An octane rating is often referred to as an 'anti-knock index'. If fuel has a high octane number, it will have a higher resistance to engine knocking.

    Octane Numbers
    Usually, there are three different octane numbers associated with all petrols. Petrol's Research Octane Number (RON) is measured under simple test conditions. Petrol's Motor Octane Number (MON) is measured under tougher test conditions and at higher engine speed and temperature.

    The average of these two values is what becomes related closer to actual driving conditions. This value is known as the Road Octane Number, and is what should be used in filling stations.

    Occasionally, some filling stations will confuse these different octane numbers in a bid to embellish on their octane rating claims, and advertise their fuel's Research Octane Number, which is higher than the Road Octane Number. In many European countries, the Research Octane Number is advertised on pumps, so a much higher octane value is common when travelling in certain countries.


    Diesel automatically ignites and burns when it is compressed to a very high pressure. The released energy is contained by the engine and powers the vehicle. The key difference between diesel and petrol engines is auto-ignition. A spark plug ignites the fuel in a petrol engine whereas a diesel engine auto-ignites. Diesel has a Cetane Index and Number rather than the Research Octane Number (RON) that petrol has.

    Diesel drivers may find this diesel drivers forum useful for useful information, advice and discussions.

    Diesel used to be the cheaper option for motorists, but recently the cost of diesel has risen above petrol. This article discusses why diesel costs more than petrol (even though it is easier to make).

    Bio-diesel is a more environmentally friendly fuel slowly becoming available across the UK. It is produced from renewable energy sources such as sugar beet, rape seed and sunflowers and is a biological substitute for regular diesel. Bio-diesel fueled vehicles are more environmentally friendly than conventional cars which run on petrol and diesel because the fuel is not as toxic and does not produce as many damaging exhaust emissions. Read our biodiesel page for more information on this type of fuel or to add your company to our directory if you are a biodeisel supplier.
    Leaded Four Star petrol was removed from sale on British forecourts on 1st January 2000. However, Leaded Four Star is now sold in a small amount of licensed stations in the UK.


    In the UK, the most common petrol types are:

    Ordinary unleaded - 95 RON
    Super unleaded - 98 RON
    Leaded Four Star - 98 RON

    Super Fuels

    Many of the large petrol companies have launched 'super fuels' - petrols and diesels that have a higher research octane level. These fuels are said to increase power in many vehicles, deliver less pollution than regular fuels and help to maintain a cleaner engine. Amongst these 'super fuels' are Tesco's Super Unleaded 99 Octane petrol, supplied by Greenergy, now sold at many stations across the UK and also BP's Ultimate 102 Unleaded which is currently the most advanced, high-performance petrol you can buy on UK forecourts.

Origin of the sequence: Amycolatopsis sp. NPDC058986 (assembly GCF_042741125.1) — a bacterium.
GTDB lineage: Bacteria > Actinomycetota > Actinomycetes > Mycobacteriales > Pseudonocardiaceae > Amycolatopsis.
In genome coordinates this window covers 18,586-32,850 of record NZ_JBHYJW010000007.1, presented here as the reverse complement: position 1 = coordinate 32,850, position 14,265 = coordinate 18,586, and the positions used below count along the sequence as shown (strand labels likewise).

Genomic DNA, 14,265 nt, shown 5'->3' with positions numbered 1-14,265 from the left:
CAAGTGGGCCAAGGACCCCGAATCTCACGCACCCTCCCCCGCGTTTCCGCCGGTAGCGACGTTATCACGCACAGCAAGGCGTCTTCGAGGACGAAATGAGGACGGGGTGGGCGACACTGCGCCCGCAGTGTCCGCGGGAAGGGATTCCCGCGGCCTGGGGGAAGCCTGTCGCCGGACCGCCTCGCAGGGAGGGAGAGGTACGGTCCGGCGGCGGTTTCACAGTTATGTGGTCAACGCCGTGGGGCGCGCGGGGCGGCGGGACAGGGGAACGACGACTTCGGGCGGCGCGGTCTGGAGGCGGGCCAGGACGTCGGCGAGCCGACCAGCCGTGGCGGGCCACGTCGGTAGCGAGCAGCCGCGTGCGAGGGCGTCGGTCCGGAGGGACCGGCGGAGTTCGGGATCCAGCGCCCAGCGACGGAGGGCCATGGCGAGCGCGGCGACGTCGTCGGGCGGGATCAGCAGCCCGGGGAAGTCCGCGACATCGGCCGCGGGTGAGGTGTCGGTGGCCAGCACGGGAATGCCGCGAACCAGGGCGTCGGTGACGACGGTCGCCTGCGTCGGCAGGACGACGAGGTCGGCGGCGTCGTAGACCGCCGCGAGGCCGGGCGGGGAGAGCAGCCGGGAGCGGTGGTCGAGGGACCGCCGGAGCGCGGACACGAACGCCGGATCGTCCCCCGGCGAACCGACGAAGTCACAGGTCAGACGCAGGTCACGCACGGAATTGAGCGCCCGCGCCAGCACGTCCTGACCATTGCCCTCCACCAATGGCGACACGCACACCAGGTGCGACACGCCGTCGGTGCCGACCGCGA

Using Super Fuels

    One of our users commented that using higher octane fuel than your engine requires actually gives no benefit and may be a waste of money. This is because virtually NO engines require 98 RON over 95, and the market for 'super' fuels seems to be based on people's misunderstanding of octane ratings and the placebo effect of filling up with 'more powerful' fuel - making motorists think their engine is running better in some way.

    What do the fuel companies say then, to justify the "increased power" claims for the super grade fuels? Some companies say that while all fuels contain cleaning additives, 'super' fuels contain more or better detergents to keep the injectors cleaner than standard fuel. Others say the fuel is a few percent denser which gives slightly more power per litre. These benefits may be marginal though in comparison to the extra cost involved so it is worth ensuring that your engine will actually benefit before filling up.

    Some engines actually do need higher octane fuel, such as race engines with very high compression and some turbocharged engines, such as the import version of the Nissan Skyline. Also, a few vehicles, such as the new BMW K1200R motorbike, can sense knock and adjust their engine tuning to take advantage of higher grade fuels. Another user commented that the 2004 BMW 330 also does this, according to the driver's handbook it makes 231 BHP on 98 octane and 221 BHP on 95. This ability is apparently widespread amongst German performance cars using Bosch / Siemens electronic engine controls

    "unquote"